Robotic Surgery Offers Greater Surgical Precision in Colon Cancer Removal
Every year, more than 40,000 people in the United States develop rectal cancer and most of these tumors are low-lying, which means that the tumor develops almost at the end of the colon.
The position of the tumor presents a major challenge for the surgeons because it is technically very difficult to access and there is a restricted view of the operating area because of the anatomically constricted lesser pelvis.
In addition, the neuroplexus surrounding the area is very dense and sensitive, and any damage to the nerve can cause incontinence or loss of sexual function.
The Latest Development in Robot-assisted Colorectal Surgery
Until recently, the bowel tumors in the lesser pelvis (rectal tumors) were removed through open surgery, which involved a major, generally invasive operation. This is quite cumbersome for the patients because of the large surgical wound that needs longer healing time. The rectal tumor removal has also been possible through laparoscopy (keyhole surgery). However, the laparoscopic method is used in less than 30% of rectal cancer cases because of the anatomical position that makes the procedure difficult. Additionally, the conversion rate or the need to switch from the laparoscopic method to open surgery in between the operation is very high and such conversions are also associated with higher complications.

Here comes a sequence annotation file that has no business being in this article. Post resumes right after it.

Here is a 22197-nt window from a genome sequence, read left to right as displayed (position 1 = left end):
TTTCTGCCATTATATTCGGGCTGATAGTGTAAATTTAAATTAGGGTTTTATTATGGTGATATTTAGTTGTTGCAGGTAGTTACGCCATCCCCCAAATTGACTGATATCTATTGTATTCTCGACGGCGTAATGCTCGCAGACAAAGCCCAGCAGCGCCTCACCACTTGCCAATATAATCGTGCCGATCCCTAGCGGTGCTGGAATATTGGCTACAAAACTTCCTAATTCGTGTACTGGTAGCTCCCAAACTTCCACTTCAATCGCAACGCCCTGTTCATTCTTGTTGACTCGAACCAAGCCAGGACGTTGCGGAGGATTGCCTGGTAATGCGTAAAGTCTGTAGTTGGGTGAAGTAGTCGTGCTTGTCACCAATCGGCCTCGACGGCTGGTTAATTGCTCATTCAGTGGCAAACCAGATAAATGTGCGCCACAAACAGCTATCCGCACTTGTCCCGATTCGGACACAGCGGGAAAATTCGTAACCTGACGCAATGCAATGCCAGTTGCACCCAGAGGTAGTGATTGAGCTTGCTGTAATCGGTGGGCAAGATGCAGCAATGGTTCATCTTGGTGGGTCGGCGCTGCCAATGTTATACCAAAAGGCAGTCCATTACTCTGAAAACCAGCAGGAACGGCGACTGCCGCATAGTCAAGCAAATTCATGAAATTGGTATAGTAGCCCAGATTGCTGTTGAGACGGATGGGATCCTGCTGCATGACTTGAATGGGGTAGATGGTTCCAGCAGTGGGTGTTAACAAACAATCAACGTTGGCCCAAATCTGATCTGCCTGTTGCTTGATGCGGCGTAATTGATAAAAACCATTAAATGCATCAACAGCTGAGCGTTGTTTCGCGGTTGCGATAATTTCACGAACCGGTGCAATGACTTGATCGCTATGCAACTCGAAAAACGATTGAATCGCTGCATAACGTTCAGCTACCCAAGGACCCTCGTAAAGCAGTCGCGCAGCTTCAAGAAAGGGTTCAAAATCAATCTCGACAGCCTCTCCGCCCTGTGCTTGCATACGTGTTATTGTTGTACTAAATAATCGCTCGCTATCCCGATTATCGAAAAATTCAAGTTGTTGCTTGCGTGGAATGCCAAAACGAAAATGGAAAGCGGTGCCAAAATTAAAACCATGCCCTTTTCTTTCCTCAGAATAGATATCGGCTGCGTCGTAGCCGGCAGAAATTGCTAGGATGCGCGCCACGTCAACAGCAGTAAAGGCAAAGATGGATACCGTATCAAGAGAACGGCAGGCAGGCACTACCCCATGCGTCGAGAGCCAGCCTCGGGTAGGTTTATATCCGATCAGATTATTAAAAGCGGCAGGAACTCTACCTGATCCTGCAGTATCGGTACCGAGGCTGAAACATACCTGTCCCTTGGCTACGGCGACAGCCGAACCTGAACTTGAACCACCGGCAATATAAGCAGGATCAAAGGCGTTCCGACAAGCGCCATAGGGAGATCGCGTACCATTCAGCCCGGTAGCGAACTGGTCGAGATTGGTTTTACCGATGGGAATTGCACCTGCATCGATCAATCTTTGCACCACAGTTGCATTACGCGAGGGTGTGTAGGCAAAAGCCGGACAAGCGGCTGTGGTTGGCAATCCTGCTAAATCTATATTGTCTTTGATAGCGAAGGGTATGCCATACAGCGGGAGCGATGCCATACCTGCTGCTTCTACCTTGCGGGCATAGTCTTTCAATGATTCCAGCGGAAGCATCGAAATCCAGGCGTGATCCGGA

Colorectal surgeries can now be performed through an innovative robot-assisted method that provides a better three-dimensional view of the operating area. The surgeon will be controlling a 4-armed surgical robot from a console while receiving an enlarged three-dimensional picture of the operating area. The robotic instruments allow surgery to be performed in a highly accurate manner in the anatomically constricted lesser pelvis region. The optimal visibility coupled with the mobility of the robotic arms in seven different degrees of freedom makes robot-assisted surgery a highly accurate nerve conserving operating technique that involves less blood loss. As a result, robotic surgery can achieve excellent results with fewer incisions and minimal surgical trauma.
Studies Suggest that Robotic Surgery is Advantageous
Robotic surgery has clear advantages over the open or laparoscopic surgical methods, specifically in constricted anatomical positions such as the lesser pelvis. Moreover, studies have shown that surgeons can easily learn the robot-assisted method compared to the laparoscopic procedure and experience less fatigue because of better ergonomics. Overall, robotic surgery can be considered the standard procedure for the removal of colorectal tumors, especially low-lying rectal cancers.